Meet Dr Hadley Willsallen

Equine Surgeon

BVSc, MACVSc (Surgery of Horses),

Completed an American College of Veterinary Surgeons approved and accepted training program (2009-2013).

 

Why Vets Love Her…

A graduate of Sydney University in 2003, Willsallen completed an internship in equine medicine and surgery at Agnes Banks Equine Clinic during 2004.  She then sssociated with surgical focus at Canberra Equine Hospital (2005) and Goulburn Valley Equine Hospital (2007-9) before completing a four year equine surgical training program at Charles Sturt University, Wagga Wagga.  She has have completed many externships with various surgeons around the world including England, United States and throughout Australia. She’s currently based in Sydney working with Dr Nick Kannegieter. She’s also the recipient of numerous awards and memberships with the AVA and Equine Veterinarians Australia since 2003.

 

On Rare Days Off…

Hadley enjoys sailing, riding, farm work, skiing (water or snow) and tennis.

She says that: “having recently experienced the grueling American Collage of Veterinary Surgeons examination process my answer has recently changed from study to river floats, fishing and skurfing (this is not a typo, it involves using a surf board as a water skii!!)”

 

Words from our Educator:

“Horses are a challenging species to work with, if you give them the opportunity to break they will!  So being knowledgeable and skillful is essential to getting good results with horses.  In addition, things will never go well ALL of the time, so the ability to handle these situations is also crucial when treating horses.”

“Understanding anatomy is the key to lameness, and this is one of the most important things that we will teach you at the seminar.”

Thoughts on Veterinary Horror Stories:

“I cannot over emphasise the importance of a thorough, knowledgeable clinical examination. With this skill most lameness examinations will be rewarding.  However, lameness investigations can be time consuming and frustrating, and sometimes despite your best efforts and the client’s commitment, the diagnosis remains elusive.  Knowing what the options are with these horses can give you the confidence to tackle lameness head on.”

“The well-known lameness mantra is that the lameness emanates from the hoof until proven otherwise.   For example, the ole sub-solar hoof abscess can present in 1000s of ways. I have misdiagnosed a fractured proximal sesamoid bone on clinical exam, until a thorough hoof tester examination revealed a hoof abscess.  I have also known of horses that have undergone MRI examinations to diagnose a difficult foot abscess.  These cases emphasizing the importance of ruling out the foot, which is occasionally not as simple as it seems!”

What She Didn’t Learn in a Textbook:

“Equine lameness is difficult to learn from a textbook! It is a ‘doing’ sport.  I think all aspects of it are improved with experience, from identifying the lameness, performing nerve blocks/joint injections and the use of imaging modalities.”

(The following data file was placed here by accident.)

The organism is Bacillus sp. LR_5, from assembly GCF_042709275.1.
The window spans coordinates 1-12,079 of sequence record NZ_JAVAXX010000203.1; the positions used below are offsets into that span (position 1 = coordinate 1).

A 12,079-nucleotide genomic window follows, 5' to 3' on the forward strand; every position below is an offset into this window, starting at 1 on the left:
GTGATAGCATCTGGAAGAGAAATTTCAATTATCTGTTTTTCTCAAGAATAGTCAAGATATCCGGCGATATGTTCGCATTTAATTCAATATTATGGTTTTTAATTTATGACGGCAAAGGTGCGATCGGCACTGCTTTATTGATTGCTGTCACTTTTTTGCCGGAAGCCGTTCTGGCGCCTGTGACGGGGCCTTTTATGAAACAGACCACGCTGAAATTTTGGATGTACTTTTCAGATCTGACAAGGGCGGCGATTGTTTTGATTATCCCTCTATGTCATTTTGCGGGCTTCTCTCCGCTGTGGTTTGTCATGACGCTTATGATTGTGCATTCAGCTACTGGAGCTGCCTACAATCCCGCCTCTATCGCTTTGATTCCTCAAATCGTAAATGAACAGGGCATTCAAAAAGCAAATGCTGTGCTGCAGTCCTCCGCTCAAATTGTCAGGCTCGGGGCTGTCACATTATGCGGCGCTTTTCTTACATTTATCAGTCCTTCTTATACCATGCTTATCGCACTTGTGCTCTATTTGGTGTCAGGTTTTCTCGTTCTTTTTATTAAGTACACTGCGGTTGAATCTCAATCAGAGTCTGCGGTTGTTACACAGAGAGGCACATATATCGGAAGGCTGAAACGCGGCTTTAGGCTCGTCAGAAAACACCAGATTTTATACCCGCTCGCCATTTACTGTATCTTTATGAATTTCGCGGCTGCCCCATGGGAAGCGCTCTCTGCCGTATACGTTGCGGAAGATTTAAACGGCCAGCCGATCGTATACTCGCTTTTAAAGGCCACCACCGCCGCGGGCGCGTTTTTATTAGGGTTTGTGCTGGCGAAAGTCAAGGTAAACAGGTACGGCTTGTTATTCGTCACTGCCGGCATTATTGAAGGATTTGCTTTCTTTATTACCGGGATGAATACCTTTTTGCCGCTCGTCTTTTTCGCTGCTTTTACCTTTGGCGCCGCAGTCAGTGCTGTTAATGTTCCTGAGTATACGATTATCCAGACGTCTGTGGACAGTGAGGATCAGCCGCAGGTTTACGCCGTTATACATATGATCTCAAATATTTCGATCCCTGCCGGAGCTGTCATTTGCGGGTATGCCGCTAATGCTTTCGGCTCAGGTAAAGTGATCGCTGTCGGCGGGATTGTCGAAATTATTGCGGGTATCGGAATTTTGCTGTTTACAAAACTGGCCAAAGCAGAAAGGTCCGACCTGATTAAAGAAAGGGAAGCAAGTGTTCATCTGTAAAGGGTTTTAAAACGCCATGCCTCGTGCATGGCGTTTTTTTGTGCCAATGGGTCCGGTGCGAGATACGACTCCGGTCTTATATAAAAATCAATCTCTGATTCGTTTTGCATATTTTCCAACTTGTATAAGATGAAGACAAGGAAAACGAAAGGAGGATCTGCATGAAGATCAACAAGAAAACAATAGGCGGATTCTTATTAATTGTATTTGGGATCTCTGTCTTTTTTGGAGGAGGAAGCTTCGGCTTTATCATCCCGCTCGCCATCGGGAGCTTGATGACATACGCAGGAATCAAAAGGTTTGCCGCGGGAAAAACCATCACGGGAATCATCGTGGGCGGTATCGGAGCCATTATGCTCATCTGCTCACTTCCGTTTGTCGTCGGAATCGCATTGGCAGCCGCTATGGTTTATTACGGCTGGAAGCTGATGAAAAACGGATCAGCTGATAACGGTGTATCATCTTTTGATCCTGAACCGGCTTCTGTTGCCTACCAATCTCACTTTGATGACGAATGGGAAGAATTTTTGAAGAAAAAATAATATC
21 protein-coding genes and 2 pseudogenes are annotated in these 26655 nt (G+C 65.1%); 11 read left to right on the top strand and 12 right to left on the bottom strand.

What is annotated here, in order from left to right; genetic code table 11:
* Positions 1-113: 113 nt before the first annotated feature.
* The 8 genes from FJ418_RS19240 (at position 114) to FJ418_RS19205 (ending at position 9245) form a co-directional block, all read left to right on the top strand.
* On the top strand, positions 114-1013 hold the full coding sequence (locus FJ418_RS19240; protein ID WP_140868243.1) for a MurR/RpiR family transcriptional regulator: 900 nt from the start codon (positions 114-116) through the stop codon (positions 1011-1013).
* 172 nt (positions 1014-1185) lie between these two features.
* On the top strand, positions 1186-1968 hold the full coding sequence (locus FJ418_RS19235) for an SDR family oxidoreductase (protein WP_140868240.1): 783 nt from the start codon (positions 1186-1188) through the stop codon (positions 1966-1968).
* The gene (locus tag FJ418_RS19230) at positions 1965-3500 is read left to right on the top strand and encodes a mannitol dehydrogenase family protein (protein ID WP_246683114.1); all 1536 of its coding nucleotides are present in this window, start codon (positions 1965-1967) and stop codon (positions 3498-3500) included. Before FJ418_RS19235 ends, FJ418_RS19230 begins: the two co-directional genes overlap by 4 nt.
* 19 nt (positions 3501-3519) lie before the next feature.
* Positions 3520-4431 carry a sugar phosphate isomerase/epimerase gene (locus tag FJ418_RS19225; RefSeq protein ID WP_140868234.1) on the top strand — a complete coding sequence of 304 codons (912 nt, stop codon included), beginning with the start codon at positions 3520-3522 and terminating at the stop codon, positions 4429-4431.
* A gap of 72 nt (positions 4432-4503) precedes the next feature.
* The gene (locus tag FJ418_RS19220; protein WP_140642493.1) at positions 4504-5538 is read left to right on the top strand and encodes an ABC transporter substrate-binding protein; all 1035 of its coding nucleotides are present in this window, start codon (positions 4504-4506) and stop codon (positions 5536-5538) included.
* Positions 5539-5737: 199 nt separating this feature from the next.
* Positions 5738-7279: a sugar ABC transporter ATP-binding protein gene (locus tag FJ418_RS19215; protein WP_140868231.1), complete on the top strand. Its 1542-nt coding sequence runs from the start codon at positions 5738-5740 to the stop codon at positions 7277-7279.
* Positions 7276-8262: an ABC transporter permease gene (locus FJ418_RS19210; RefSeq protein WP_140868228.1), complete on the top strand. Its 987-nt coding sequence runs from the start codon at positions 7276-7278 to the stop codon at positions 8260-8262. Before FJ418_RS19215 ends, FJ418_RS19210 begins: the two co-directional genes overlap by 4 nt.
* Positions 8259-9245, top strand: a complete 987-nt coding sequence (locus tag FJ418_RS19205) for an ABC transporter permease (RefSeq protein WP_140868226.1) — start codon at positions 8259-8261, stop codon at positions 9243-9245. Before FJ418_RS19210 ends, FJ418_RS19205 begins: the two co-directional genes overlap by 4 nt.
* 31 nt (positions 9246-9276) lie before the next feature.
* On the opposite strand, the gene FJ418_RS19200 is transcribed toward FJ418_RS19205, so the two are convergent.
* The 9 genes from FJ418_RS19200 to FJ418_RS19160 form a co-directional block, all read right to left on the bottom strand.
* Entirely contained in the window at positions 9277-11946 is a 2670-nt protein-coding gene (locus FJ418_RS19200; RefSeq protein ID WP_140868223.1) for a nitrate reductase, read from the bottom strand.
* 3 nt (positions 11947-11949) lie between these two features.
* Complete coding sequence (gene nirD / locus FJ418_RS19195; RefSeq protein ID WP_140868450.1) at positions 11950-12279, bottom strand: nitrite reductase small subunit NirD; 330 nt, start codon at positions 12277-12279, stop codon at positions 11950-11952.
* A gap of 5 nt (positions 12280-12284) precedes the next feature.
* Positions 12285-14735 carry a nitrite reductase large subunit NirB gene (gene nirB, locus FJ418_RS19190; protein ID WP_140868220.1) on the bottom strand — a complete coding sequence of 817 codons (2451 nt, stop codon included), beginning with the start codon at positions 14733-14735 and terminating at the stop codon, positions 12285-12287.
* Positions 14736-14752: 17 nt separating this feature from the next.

“My practical advice for other vets would have to be, keep practicing! And as much as possible, which is why this seminar is so fulfilling.  After dissecting horses limbs for several years, I still learn more during a dissection session.”

 

Procedure, technology, or medication she has used and realized that there was a better alternative:

“One of the greatest advancements has been in the area of diagnostic imaging technologies.  There is no comparison between the convenience and efficiency of digital or computed radiology with the tiresome, messy emulsion films. (Although the diagnostic quality may not vary!).  Advanced imaging technologies like MRI and contrast CT have also revealed an entire realm of soft tissue injuries that could not be diagnosed prior to their use.  These modalities have given the profession new knowledge and encouraged cross-referencing with ultrasound and radiographic examinations to evolve our interpretation of these primary imaging modalities as well.”

Dr Willsallen’s Practical Surgical Tip:

Gentle tissue handling techniques are key.  Halsted’s principles should be your surgical aims.

Dr Willsallen’s Advice to New Graduates:

Be confident and competent, and don’t be worried about asking for help if your not yet either of these things, yet.  Make sure your questioning and learning goes on forever.

 

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“Meet Dr Hadley Willsallen,” by Stephanie Buelna at VetPrac ®

A hearty thank you to Dr Hadley Willsallen for this VetPrac.com exclusive interview. It’s an honour to welcome her as a VetPrac education leader. Learn from her at the VetPrac Equine Lameness Workshop. Click here to download the Equine Lameness Brochure. And share these practical tips with your veterinary friends on Facebook or by email!